7. #7
    Super Star Member
    Join Date
    Feb 2008
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    11,506
    Location
    somewhere usa
    Tractor
    Deere 110tlb, 4520, x749, L130

    Default Re: breaking new ground

    Using a 2320 I think your tilling depth might be limited but plentiful use of a small subsoiler should help with this. I would use a subsoiler followed by a rear tiller to mix in the amendments.

    I agree the soil samples are the best place to start and depending on what is needed may take more than a year to get the results you need. We are all paying for the USDA county extension offices and I recommend you make use of this service.

  8. #8
    Member
    Join Date
    Oct 2011
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    39
    Location
    Sparta, Illinois
    Tractor
    John Deere 2320, JD430, JD312

    Default Re: breaking new ground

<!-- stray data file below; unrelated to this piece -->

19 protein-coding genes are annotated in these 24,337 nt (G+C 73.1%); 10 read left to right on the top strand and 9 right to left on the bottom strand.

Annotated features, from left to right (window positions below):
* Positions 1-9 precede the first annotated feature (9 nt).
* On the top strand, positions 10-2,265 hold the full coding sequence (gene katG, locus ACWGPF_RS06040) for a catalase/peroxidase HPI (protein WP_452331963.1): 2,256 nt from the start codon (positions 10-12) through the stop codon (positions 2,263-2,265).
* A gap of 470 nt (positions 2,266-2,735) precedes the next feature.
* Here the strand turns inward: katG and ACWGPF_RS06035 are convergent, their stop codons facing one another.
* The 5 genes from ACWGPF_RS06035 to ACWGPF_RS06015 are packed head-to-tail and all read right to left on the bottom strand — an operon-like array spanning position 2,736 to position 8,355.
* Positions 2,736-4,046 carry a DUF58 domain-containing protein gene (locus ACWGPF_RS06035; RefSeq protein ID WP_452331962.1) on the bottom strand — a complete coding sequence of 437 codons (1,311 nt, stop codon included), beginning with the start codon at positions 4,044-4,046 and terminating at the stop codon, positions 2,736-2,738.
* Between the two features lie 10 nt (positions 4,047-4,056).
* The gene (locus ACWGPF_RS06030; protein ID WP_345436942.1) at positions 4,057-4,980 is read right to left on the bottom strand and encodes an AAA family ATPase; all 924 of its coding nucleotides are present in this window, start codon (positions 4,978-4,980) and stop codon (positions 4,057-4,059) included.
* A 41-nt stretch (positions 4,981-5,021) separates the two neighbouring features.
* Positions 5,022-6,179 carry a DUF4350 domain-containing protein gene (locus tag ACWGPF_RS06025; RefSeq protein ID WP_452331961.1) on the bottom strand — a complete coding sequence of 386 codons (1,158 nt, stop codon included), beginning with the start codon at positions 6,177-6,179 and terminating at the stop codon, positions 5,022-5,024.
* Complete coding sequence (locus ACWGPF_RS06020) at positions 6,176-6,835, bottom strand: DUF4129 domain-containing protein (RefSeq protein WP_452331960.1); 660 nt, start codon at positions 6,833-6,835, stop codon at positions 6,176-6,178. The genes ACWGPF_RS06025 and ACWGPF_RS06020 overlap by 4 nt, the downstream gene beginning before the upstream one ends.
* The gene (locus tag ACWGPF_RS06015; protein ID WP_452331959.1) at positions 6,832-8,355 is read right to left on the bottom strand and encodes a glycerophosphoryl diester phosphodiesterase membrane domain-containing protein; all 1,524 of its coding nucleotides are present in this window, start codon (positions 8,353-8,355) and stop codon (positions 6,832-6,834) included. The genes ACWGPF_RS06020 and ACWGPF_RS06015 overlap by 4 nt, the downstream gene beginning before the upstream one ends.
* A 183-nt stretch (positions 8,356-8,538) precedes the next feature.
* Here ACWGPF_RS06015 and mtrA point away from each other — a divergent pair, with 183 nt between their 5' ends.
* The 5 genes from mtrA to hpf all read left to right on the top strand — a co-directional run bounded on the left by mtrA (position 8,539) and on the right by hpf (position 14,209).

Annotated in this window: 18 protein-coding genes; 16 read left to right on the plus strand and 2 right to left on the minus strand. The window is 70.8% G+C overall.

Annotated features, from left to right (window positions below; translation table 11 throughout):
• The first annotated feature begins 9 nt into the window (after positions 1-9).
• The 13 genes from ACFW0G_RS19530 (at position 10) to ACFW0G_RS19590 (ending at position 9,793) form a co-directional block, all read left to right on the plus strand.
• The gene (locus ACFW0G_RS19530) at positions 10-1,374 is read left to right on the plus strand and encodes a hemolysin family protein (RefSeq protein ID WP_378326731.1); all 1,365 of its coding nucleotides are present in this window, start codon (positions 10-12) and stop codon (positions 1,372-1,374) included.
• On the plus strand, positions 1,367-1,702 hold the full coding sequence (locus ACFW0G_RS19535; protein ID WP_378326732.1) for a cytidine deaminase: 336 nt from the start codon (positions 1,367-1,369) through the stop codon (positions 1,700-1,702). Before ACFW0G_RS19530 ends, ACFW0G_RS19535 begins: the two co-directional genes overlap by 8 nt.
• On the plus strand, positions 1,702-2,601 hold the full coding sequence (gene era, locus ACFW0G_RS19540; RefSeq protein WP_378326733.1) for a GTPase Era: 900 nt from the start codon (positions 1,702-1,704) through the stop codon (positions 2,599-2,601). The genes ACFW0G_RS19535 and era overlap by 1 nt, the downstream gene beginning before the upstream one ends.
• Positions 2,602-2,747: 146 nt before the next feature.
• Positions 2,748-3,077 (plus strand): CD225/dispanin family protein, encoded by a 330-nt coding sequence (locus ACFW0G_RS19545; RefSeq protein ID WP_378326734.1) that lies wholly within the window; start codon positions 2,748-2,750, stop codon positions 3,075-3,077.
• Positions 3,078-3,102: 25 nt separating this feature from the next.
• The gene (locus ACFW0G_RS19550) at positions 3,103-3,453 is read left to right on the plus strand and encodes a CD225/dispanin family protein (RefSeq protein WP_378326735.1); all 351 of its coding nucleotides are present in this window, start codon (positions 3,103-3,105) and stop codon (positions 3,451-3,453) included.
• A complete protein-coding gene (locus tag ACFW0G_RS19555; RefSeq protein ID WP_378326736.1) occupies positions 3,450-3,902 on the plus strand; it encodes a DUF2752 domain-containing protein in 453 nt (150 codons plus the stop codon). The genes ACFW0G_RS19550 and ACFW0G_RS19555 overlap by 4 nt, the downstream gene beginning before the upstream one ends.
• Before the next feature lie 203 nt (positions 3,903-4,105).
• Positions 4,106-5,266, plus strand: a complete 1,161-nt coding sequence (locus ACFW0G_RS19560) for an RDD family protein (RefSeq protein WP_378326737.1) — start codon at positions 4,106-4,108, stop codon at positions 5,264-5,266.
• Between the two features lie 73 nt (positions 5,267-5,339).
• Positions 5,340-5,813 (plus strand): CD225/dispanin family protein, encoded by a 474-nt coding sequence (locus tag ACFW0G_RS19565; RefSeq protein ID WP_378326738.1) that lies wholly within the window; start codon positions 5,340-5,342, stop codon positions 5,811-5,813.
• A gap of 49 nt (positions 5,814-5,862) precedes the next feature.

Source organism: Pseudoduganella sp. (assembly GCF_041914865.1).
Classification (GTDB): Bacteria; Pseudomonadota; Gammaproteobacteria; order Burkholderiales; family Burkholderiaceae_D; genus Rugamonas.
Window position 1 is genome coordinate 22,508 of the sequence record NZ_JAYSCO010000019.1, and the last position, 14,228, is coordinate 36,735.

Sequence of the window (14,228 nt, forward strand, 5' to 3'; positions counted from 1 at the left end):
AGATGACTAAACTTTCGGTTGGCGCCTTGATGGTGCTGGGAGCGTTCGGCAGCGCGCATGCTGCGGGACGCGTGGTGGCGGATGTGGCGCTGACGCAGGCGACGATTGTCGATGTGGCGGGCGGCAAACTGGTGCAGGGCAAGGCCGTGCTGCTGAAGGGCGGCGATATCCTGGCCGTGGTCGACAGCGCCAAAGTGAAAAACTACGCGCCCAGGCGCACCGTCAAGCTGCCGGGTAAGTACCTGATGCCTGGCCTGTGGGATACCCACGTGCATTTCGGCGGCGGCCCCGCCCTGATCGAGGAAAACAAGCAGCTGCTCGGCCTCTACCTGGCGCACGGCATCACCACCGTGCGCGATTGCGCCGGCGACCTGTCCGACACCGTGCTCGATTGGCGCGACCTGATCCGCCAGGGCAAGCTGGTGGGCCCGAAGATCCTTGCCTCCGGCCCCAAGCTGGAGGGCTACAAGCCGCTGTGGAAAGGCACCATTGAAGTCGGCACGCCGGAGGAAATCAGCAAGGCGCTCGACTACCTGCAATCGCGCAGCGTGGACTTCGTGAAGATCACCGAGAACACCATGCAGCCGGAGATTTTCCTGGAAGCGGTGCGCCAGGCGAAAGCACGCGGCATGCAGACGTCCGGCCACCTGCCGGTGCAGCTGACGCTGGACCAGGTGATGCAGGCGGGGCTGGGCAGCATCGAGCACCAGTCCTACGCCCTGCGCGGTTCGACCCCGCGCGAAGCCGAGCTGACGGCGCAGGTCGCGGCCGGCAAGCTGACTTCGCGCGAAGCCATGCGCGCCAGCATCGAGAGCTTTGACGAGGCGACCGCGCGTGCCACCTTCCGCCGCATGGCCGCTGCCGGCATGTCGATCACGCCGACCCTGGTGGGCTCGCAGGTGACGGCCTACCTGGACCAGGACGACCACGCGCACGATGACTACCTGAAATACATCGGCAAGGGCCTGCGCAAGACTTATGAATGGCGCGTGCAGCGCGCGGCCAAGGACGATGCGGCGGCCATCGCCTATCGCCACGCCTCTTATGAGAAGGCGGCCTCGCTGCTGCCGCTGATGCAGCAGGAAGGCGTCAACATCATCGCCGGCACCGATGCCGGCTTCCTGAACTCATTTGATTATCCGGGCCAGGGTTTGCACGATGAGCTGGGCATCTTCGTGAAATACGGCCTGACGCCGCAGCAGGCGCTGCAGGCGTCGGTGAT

I have a new 2320 and working two gardens, each about 1/4 acre. Garden one has been composted for several years with grass clippings from the yard. This garden has clay about 10 inches below the compost. Most everything grows well and it sits on about a 5 degree slope so drainage hasn't been a problem. The Ruchter tomato plants grew about 8 feet tall last season, stalks roughly the size of a broom handle. This garden tills easy with a rear tine 4 foot tiller. Garden two is new ground that has been idle for years. No problem for the tiller, garden is as soft as a pillow and about 8 inches deep. This will be year one for garden two. Both are on clay which I believe is necessary for holding moisture to some degree, too much with no drainage is a problem. I agree with the Extension Office, they can help a lot. Subsoiler may help, probably good idea, however, it is not a deal breaker, garden will grow with or without it. Compost is great, I leave the grass clippings on all winter, in the spring when I till, the garden is moving with earth worms under the clippings. I believe the worms are beneficial and also alert me whether or not the soil is fit. Lime helps, fine ground works faster, Ag lime maybe 6 months or so. Experiment until you find what works for your location. 12-12-12 fertilizer if you think you need it and if you don't go to the Extension Office. After you get the garden in shape, commercial fertilizer may not be needed, organic gardens without chemicals are the best. If you plan on selling any produce from the garden, being organic seems to be a selling point. Good Luck whatever you decide to do.